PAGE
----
We’ve been here before, more or less, at the start of every generation…
I sort of began feeling sorry for some people over the weekend.
The sorts of people usually I’d rather see mocked; those who value technical excellence regardless of content, or quality, because technical prowess is somehow greater in their minds than what a game actually does. And so it has been with Mario Kart 8; with no review embargo, publications have for the last couple of weeks been allowed to do their bit in pushing the hype-train for the latest Nintendo kart-racer to near stratospheric levels. And make no mistake; reviews have been overwhelmingly positive, citing the gorgeous graphics, inventive tracks and polished mechanics as a subtle but significant leap for the now-twenty-year-old franchise. There has been a swell of support for Nintendo and the Wii U as a result, with many commentators across the world acknowledging their desire to purchase a Wii U to experience this game.
Of course, some people are party poopers.
Actually, that’s being unkind. EuroGamer’s Digital Foundry took a more in-depth technical look at Mario Kart 8; as it has done for so many games, putting it under a microscope the size of Hubble and delighting in pointing out the games flaws and faults. And of course, it found them – that’s what they are paid to do, after all. It’s hardly a surprise that when you’re actively looking for something to criticise, you’ll find something even if you have to admit outright that what you’re doing amounts to nitpicking.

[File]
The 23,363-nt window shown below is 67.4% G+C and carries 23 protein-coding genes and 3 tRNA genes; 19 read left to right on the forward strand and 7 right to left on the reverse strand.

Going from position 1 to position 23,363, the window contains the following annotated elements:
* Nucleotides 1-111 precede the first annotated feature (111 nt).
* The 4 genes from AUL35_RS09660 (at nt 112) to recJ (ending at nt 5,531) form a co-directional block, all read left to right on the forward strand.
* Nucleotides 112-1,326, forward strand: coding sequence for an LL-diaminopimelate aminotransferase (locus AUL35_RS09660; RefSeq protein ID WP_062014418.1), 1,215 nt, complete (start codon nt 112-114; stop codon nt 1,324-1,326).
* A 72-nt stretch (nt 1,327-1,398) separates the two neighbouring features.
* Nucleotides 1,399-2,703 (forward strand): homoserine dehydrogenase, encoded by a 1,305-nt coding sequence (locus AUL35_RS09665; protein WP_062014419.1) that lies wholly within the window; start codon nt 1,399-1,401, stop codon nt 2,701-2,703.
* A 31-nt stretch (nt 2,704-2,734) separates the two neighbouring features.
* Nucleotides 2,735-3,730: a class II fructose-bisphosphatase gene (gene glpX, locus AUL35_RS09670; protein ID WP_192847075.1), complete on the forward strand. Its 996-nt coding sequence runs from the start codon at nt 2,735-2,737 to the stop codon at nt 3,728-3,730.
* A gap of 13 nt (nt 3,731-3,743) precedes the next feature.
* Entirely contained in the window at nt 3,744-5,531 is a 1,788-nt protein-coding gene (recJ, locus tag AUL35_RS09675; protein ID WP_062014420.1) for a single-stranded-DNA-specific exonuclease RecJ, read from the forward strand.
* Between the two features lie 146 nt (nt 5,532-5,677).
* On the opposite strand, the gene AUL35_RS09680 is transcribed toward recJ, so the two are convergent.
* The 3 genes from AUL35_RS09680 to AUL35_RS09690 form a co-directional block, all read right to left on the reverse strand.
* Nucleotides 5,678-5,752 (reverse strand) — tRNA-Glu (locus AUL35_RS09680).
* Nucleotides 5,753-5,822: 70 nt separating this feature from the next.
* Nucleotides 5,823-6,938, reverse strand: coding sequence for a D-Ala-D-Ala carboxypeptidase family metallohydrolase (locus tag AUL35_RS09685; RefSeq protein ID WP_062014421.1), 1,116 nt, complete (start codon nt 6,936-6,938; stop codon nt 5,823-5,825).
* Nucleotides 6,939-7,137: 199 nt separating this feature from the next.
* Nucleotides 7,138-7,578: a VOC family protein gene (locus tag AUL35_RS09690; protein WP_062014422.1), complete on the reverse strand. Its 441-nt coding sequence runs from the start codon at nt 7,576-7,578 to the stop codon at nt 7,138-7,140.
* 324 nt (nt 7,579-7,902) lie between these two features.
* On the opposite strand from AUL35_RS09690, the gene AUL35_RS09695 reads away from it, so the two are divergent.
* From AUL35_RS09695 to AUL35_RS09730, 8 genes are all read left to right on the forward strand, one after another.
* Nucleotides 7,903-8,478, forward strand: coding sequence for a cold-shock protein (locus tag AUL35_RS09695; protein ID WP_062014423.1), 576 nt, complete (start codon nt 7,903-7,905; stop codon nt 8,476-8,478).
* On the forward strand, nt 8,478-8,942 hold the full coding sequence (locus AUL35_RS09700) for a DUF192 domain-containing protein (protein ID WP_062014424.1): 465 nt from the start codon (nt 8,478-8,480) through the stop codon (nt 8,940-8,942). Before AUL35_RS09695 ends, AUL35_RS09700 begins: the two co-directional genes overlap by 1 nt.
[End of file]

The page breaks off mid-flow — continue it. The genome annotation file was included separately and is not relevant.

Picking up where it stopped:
Digital Foundry found some arguably minor foibles, too; the game isn’t the 1080p we’d thought, and it doesn’t have post-processed AA. However, it was worth pointing out that such revelations are a surprise when the game looks utterly gorgeous even with those issues. It came as a surprise to even the technically-adept that Nintendo had managed to sneak one by them; hardly much of a criticism as a revelation that in an era where 1080/60 is supposed to be king, and change the world, sometimes a quality game can pretty much distract from these technical failings. One of the other problems it found amounts to little more than an AI issue; in single-player, framerate can drop to 59fps, but this isn’t seen online. The summation is that it is likely a slight conflict with the AI opponents, and something that should be possible to iron out with a small patch. Nintendo is notorious for clean code, so it shouldn’t really take them too long to find the core of the problem and fix it up, and then we’re back to the full 60fps.
Even in closing, Digital Foundry admitted to actually expecting better from Nintendo; perfection, even. Finding issues like that within a Nintendo product isn’t what they expected at all, but they admitted that the game is still fantastic in their opinion, going as far as to admit that from posting the article, the rest of their weekend was to be spent playing the game, and this time – as gamers, as fans, and not as technical arbiters of truth and justice. One may even argue that’s no small praise.
Of course, the end result was typical and familiar to me; and it’s not just been Mario Kart either, but a wide range of previews and releases across all platforms. “Oh this is stupid, why isn’t it 1080/60 what are developers playing at why am I not getting my moneys worth WHY HAVE I BEEN LIED TO WHERE IS MY 1080/60?!”
This is where I want to sit these people down and have a warming heart to heart. I know. I will hold your hands, and look sympathetically into your eyes. I KNOW.